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School Bullying and Restorative Justice: Toward a Theoretical Understanding of the Role of Respect, Pride, and Shame.

Morrison, Brenda
June 4, 2015

Source: (2006) Journal of Social Issues. 62(2): 371-392.

The adverse effects of school bullying and victimization have been well documented;
yet, there has been little theoretical development in understanding these
heterogeneous behavior patterns. This study integrates three theories that support
the practice of restorative justice in responding to school bullying: Scheff’s theory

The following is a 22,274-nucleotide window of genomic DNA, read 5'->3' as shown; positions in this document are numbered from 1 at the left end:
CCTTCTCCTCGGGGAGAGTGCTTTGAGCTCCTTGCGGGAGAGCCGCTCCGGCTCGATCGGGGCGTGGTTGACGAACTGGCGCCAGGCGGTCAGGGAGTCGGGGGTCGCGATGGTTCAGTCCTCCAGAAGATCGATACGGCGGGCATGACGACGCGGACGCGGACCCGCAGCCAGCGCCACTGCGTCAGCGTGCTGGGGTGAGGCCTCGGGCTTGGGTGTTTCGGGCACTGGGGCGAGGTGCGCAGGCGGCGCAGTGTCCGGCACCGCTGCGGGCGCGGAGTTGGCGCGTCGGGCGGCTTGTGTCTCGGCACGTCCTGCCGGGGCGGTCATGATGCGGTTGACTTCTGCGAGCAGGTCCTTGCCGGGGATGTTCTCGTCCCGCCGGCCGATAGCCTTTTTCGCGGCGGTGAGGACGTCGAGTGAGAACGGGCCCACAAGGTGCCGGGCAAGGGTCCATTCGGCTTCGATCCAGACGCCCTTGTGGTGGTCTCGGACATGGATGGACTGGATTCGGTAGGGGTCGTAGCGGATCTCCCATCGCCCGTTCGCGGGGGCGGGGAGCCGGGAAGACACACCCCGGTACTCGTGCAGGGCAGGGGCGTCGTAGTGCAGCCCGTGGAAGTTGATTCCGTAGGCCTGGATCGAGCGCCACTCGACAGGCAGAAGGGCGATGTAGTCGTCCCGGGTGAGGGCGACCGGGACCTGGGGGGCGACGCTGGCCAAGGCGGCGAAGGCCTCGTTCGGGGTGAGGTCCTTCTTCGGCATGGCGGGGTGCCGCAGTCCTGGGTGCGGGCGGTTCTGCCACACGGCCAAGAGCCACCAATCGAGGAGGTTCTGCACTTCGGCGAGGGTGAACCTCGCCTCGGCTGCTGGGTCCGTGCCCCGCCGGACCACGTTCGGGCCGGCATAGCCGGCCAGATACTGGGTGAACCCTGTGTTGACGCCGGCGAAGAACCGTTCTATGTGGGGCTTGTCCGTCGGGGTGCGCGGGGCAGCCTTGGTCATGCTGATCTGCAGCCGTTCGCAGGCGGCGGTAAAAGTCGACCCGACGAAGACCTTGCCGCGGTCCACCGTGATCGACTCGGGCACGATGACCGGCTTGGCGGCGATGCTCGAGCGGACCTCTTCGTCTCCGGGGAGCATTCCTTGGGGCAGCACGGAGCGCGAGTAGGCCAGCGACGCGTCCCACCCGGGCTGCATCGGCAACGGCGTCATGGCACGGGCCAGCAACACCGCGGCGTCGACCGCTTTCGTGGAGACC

of unacknowledged shame,Braithwaite’s reintegrative shaming theory; and Tyler’s
procedural justice theory. Specifically, the aim is to test the constructs of shame
management (shame acknowledgment and shame displacement) and group value
(pride, respect, and emotional group value) in explaining differences across four
bullying status groups: nonbully/nonvictim, victim, bully, bully/victim. The results
reveal different, but predictable, patterns of social and emotional disconnection
from school across these groups. The importance of being emotionally intelligent
when addressing bullying behaviors is discussed. (author’s abstract)


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